Unconscious bias training—make or break for law firms?

Unconscious bias training—make or break for law firms?

Law firm diversity, inclusion in the workplace and reducing unconscious bias have fast become some of the key priorities for the legal industry. A recruiter’s unconscious bias, whether it relates to gender, race, or another diversity factor, can mean the difference between one candidate securing a legal position over another. As the industry strives to be more inclusive, could unconscious bias training be the key? 

Embarking on a legal career is by no means an easy feat. There’s the excessive reading, the university’s Law Society networking events, and let’s not forget the dreaded vacation scheme and training contract applications—and that’s all before you even graduate! The barriers that appear after graduation can also be daunting for an aspiring legal professional, as the legal industry has more applicants than it does positions. However, somebody aspiring to make it in the legal profession will often find that further exams and networking events are not the only hurdles to overcome. In some cases, unconscious bias can play a role in the recruitment of lawyers. That’s not to say that it’s just young legal professionals who will be impacted - unconscious bias can be present whether it’s in the recruitment process for a trainee, paralegal, or even for promotions and progression.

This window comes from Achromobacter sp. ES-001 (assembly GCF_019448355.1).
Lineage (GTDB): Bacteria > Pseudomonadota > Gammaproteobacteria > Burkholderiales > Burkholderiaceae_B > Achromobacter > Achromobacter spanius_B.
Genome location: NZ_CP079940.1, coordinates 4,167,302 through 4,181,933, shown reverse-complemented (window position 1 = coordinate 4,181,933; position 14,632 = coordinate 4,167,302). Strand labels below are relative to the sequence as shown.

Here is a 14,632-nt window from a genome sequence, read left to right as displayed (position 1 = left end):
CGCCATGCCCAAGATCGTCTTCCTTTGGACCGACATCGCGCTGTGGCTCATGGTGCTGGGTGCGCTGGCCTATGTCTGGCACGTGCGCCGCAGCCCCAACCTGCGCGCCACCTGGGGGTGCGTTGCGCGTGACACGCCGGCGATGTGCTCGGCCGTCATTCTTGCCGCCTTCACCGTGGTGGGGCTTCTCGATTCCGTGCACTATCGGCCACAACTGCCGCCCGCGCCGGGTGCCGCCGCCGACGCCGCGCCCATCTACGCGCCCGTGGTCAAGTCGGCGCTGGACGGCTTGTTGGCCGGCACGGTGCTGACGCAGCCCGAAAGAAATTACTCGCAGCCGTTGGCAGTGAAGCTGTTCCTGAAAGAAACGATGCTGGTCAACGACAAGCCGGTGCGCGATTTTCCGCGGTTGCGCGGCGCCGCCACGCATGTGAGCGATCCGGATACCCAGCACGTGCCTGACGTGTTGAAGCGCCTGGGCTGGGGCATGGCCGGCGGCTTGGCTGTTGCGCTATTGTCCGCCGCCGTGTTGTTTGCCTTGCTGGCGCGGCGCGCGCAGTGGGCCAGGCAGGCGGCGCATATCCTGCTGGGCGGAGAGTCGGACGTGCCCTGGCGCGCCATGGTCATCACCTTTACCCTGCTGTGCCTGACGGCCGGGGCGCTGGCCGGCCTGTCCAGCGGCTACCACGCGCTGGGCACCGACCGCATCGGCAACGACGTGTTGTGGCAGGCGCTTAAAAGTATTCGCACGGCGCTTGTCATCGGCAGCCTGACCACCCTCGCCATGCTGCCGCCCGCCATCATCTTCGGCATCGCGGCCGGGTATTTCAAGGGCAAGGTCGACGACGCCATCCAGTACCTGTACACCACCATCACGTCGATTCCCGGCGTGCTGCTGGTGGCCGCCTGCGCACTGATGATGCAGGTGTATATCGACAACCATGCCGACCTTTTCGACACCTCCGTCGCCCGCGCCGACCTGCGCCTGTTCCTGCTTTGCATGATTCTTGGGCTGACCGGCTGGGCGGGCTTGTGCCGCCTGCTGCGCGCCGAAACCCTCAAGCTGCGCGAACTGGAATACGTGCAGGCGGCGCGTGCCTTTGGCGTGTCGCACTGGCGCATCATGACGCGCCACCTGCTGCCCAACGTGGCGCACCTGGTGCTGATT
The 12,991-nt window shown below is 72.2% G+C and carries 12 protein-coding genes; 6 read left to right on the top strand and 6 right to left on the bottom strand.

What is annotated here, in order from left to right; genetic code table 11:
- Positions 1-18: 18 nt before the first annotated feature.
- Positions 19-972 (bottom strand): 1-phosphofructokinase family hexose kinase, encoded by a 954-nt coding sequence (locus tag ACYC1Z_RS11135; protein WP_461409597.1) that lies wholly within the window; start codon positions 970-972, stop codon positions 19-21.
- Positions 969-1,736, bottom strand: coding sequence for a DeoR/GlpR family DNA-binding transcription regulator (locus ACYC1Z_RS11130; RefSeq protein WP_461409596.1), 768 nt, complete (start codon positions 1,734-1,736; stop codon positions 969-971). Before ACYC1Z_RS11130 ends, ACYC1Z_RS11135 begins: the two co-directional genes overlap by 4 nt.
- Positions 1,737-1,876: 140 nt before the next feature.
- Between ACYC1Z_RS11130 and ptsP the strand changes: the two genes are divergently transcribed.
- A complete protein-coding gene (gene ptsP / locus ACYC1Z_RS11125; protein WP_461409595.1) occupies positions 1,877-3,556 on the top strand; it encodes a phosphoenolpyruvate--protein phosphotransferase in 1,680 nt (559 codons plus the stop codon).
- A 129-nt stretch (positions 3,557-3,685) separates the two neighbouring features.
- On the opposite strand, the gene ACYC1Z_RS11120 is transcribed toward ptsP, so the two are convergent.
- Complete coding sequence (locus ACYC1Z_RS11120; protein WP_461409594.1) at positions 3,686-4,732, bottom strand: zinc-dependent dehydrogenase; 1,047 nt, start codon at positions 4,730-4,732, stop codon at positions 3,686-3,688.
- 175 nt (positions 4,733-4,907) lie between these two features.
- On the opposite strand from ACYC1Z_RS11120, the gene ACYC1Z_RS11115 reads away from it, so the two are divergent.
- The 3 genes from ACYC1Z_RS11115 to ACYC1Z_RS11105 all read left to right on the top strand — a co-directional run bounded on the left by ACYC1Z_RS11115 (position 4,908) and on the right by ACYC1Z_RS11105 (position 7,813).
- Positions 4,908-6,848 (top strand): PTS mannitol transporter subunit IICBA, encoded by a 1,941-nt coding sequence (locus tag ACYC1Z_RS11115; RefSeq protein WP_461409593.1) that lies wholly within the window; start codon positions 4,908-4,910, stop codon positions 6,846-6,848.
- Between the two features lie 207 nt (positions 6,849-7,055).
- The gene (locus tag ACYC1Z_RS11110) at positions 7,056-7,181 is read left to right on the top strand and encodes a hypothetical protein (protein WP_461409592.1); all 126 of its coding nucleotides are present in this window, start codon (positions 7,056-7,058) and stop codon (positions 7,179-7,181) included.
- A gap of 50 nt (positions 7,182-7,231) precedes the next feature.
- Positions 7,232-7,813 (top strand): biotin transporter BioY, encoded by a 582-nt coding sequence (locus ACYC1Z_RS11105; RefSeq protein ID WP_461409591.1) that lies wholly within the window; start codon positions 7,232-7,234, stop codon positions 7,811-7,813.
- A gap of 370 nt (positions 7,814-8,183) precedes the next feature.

Unconscious bias and risks to the law firm

Unconscious bias is the automatic judgements or assessments we make about a group of people, often against factors such as age, race, gender, or even disability. Examples of unconscious bias include affinity bias (a tendency to warm up to people who are similar to ourselves), and the halo effect (focusing on somebody’s positives in one area and letting these influence the perception of them in other areas). These automatic judgements can therefore have a direct impact on how we perceive people, and when it comes to recruiters, unconscious bias can mean the difference between one candidate securing a position over another. 

Unconscious bias has become a hot topic because it’s quickly becoming apparent that law firms are falling behind when it comes to diversity in their wor

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